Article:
“The rationale for us to go there is we are selling the opportunities in the city globally to investors and other developers and businesses who are looking to do investment,” she said.

A learning experience

Roney has a second reason for going to MIPIM – learning from others.

“I think, whilst we have plans and arrangements in Manchester, I personally find it really useful to learn from other places to share our ideas and to look to see what’s being done in other cities – particularly around transport,” she said.

Caroline Simpson, chief executive of Stockport Council, voiced a similar goal. Like Roney, she’ll be at MIPIM selling the investment opportunities in her community, but she also is hoping to glean information on how other areas are forming net zero town centres.

“We’re really keen to explore what others are doing internationally and how we can bring those ideas and investments into Stockport,” Simpson said.

Is it worth it?

Measuring the success of a MIPIM trip is tricky, the local authorities said. While it is possible for deals to be done at MIPIM, generally the event is about forging new connections – with the success measured by the deals done afterwards.

“A successful MIPIM looks like a lot of engaged conversations and contacts made,” is how Boylan put it.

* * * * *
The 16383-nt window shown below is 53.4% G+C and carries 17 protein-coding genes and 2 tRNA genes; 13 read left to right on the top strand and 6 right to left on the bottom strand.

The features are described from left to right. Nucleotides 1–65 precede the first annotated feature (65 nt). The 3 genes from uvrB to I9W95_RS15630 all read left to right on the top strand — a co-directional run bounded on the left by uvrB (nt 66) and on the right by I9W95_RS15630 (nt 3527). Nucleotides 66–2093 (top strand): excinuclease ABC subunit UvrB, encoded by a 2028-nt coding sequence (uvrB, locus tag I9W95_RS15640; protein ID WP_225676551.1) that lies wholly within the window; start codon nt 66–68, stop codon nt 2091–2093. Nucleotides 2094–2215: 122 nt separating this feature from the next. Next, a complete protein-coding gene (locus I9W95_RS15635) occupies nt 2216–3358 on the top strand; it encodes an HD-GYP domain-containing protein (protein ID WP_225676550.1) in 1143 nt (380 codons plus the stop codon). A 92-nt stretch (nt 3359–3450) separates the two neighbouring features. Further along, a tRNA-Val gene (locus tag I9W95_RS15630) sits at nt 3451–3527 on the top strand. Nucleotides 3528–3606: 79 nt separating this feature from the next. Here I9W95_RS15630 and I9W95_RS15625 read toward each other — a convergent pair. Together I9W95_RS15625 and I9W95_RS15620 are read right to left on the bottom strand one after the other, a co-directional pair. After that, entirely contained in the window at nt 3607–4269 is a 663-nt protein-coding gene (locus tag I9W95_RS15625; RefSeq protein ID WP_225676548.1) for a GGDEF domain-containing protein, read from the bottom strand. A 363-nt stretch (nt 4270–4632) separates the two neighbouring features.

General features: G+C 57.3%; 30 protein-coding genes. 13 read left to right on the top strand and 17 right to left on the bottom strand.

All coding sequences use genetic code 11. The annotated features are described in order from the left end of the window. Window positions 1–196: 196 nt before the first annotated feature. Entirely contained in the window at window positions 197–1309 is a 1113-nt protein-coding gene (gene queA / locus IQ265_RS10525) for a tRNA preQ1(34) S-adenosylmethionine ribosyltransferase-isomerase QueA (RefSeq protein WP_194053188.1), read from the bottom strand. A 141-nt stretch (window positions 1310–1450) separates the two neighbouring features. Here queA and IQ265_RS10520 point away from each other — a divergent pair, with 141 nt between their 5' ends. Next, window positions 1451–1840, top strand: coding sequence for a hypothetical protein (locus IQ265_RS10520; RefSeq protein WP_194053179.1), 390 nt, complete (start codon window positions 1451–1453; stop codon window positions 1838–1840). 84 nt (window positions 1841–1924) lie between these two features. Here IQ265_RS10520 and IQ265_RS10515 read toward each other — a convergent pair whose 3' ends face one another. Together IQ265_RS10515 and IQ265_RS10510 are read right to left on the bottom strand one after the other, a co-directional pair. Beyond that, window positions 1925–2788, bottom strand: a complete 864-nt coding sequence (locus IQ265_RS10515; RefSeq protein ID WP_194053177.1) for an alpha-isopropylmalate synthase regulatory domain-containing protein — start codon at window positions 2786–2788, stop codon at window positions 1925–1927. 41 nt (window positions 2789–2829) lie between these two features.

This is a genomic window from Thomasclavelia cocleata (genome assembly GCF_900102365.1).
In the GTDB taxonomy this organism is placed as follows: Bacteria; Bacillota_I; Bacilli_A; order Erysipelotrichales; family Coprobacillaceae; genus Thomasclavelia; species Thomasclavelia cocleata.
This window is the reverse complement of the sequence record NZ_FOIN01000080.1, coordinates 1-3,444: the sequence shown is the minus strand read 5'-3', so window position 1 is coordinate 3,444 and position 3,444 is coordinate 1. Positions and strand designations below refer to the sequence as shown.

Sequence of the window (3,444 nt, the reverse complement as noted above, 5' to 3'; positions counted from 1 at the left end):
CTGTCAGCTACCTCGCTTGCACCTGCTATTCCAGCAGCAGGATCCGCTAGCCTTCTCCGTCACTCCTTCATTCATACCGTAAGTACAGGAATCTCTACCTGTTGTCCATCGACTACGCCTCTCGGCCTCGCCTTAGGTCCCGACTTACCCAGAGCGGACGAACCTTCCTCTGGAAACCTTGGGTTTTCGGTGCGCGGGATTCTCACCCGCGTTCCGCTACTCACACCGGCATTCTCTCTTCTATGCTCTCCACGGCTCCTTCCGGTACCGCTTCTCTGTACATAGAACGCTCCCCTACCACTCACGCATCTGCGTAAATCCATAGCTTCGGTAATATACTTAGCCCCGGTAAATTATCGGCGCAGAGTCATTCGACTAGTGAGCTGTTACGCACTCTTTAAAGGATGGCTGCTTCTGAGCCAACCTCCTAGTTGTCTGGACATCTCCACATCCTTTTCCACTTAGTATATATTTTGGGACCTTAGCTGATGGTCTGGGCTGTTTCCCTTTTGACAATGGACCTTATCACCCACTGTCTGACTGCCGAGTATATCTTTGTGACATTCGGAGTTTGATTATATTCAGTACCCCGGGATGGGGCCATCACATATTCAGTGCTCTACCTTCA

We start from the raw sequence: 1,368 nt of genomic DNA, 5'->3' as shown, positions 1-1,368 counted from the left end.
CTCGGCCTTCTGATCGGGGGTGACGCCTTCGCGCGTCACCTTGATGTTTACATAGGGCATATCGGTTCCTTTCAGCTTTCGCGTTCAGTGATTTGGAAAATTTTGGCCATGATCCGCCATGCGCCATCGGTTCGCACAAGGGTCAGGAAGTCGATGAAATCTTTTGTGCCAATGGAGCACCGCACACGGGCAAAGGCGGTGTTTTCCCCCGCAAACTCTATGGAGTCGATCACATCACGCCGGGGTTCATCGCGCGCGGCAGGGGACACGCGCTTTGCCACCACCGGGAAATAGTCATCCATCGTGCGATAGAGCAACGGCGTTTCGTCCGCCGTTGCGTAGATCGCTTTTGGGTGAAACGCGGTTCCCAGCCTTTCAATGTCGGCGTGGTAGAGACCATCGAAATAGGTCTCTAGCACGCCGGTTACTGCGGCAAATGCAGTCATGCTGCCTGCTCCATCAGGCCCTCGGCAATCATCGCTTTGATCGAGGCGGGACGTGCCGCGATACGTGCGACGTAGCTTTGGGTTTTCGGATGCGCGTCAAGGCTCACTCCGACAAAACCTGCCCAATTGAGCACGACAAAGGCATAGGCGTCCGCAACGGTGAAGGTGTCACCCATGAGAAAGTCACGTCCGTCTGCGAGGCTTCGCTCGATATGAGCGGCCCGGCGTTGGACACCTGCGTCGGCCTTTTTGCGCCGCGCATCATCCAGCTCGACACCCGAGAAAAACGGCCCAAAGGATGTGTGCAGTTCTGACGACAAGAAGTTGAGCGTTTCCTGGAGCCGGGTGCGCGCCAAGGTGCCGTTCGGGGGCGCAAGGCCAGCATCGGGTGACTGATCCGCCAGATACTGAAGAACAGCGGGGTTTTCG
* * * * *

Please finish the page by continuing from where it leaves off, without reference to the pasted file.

Alison McKenzie-Folan, chief executive of Wigan Council, agreed. “The main thing will be developing those deeper conversations,” she said of MIPIM, adding that ultimately she hopes those to end in either a formal partnership.

Dennett echoed both Boylan and McKenzie-Folan, adding another element.

“For me, it’s about how we communicate Greater Manchester on a global stage,” he said.” This is about positioning Greater Manchester to tell the world about what goes on here with a view to encouraging them to come spend money with us and support the local economy.”

For Roney, MIPIM 2023 was a success long before she stepped foot on French soil. Her goal is to showcase how Manchester is evolving and to rev up excitement for its pipeline of activity. Her packed MIPIM diary is borderline mission accomplished, in her book.

“I think what’s successful for me is when we have joint presentations with European cities and global investors that are interested in helping us design businesses and places for the future,” Roney said.

“I think it’s successful when we can go to a global audience and launch things like Factory International and Co-Op Live, which are increasing our offer in Manchester as a global city and destination.”

What’s on the investment menu?